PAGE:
Yet that was already beginning to change. After all, what undid the Soviet Union was not missiles but economics, communications and civil society — advanced in part by the Helsinki Accords, which Kissinger helped achieve in 1975, creating a whisker of space for dissent in the Communist bloc.
The foreign policy agenda in Kissinger’s era was largely about borders, arms control and alliances. Now it is far broader, encompassing climate change, human trafficking, computer chips, narcotics, human rights, epidemics, economics and so much more; what was once two-dimensional chess has become three-dimensional chess, requiring a far larger toolbox to achieve results.
One of the strengths of the United States for most of the past century around the world has been our soft power — the admiration for our democracy and freedoms, the yearning for our bluejeans and movies and video games, the respect for our universities. Kissinger’s indifference to human rights and democracy sometimes strengthened our hard power temporarily while compromising our soft power.
So I see Kissinger as far too complicated to fit the caricature of either heroic statesman or war criminal. What his admirers miss is that hundreds of thousands of people died unnecessarily because of his missteps, and his blunders in Vietnam, South Asia and elsewhere damaged America’s standing. What his critics miss is that he reduced the risk of war among the superpowers and in the Middle East, while greatly advancing arms control. In some ways, he made the world safer.
How can we apply the lessons of Kissinger, as he did the lessons of Metternich?
In the case of China, one of the countries that Kissinger cared about the most, I think the lesson is the importance of continuing to engage Beijing and working out creative ways to defuse the Taiwan issue, because of the prime importance of avoiding a superpower war. But I think another lesson is that we should not ignore oppression in Tibet and Xinjiang, for human rights matter, and Tibetan and Uyghur nationalist aspirations will endure.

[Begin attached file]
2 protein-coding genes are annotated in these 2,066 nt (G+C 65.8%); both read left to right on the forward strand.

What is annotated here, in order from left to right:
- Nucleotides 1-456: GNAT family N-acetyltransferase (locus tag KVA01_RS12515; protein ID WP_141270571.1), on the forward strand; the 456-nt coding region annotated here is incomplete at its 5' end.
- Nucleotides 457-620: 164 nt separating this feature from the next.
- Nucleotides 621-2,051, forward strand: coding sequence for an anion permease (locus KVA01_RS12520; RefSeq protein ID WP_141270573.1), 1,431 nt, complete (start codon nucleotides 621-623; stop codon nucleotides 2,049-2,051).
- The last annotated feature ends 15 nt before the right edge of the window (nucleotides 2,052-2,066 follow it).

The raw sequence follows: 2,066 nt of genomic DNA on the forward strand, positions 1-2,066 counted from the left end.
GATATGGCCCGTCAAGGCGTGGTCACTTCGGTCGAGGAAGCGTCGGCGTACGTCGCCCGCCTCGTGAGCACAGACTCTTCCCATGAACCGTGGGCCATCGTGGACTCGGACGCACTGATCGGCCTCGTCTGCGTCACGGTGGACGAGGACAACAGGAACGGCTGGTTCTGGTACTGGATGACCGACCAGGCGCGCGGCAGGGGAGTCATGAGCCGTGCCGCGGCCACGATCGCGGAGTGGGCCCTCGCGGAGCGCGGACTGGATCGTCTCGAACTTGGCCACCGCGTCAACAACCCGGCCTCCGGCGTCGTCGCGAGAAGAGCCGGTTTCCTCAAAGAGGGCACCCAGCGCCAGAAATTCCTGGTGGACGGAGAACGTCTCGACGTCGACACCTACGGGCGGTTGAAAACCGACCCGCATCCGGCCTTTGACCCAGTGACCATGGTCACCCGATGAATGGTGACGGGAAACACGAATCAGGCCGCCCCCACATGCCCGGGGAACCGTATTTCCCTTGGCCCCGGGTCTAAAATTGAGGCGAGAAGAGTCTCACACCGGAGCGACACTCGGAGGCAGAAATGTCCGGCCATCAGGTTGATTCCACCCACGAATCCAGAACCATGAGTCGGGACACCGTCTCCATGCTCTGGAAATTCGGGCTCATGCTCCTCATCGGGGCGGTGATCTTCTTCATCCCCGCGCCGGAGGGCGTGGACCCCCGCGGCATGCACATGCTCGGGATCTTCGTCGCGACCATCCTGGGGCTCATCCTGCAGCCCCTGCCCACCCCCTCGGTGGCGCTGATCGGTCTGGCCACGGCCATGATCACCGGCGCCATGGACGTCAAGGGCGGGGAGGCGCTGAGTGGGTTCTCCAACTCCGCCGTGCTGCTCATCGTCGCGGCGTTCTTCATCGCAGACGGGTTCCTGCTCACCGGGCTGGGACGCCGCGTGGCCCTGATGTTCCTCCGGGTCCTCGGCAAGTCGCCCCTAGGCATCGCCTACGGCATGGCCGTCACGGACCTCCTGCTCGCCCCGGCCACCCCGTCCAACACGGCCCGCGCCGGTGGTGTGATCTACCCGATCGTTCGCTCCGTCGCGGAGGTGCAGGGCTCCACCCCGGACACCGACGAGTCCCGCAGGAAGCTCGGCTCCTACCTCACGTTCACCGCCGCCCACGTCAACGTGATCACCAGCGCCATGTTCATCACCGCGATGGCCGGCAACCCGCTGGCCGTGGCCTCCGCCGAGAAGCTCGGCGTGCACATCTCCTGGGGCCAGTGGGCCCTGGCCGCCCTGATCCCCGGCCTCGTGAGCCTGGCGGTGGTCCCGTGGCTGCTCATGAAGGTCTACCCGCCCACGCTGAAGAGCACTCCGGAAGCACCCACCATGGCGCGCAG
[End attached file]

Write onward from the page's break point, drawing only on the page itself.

In the Middle East, perhaps a lesson is that Palestinian nationalist aspirations for statehood will fester until they are realized and that “war for peace” (as Kissinger termed it, or as Benjamin Netanyahu applies it) consumes lives without actually advancing peace.
Yet there’s also a lesson about seeing hope even in the darkest times, of having the imagination to see 10 moves ahead how warring parties might someday exhaust themselves and be ready to shake hands. That means trying relentlessly to put pieces in place even in the bleakest moments, as Kissinger did painstakingly during and after the Yom Kippur War, so that eventually a path to peace might emerge from the fog.
Nicholas Kristof joined The New York Times in 1984 and has been a columnist since 2001. He has won two Pulitzer Prizes, for his coverage of China and of the genocide in Darfur. You can follow him on Instagram, Facebook and Threads. His forthcoming memoir is “Chasing Hope: A Reporter’s Life.” @NickKristof. Energiesnet.com does not necessarily share these views.
Editor’s Note: This article was originally published by The New York Times, a version of this article appears in print on December 4, 2023, Section SR, Page 10 of the New York edition with the headline: The Republicans Who Want to Invade Mexico. EnergiesNet.com reproduces this article in the interest of our readers. All comments posted and published on EnergiesNet.com, do not reflect either for or against the opinion expressed in the comment as an endorsement of EnergiesNet.com or Petroleumworld.
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EnergiesNet.com 12 04 2023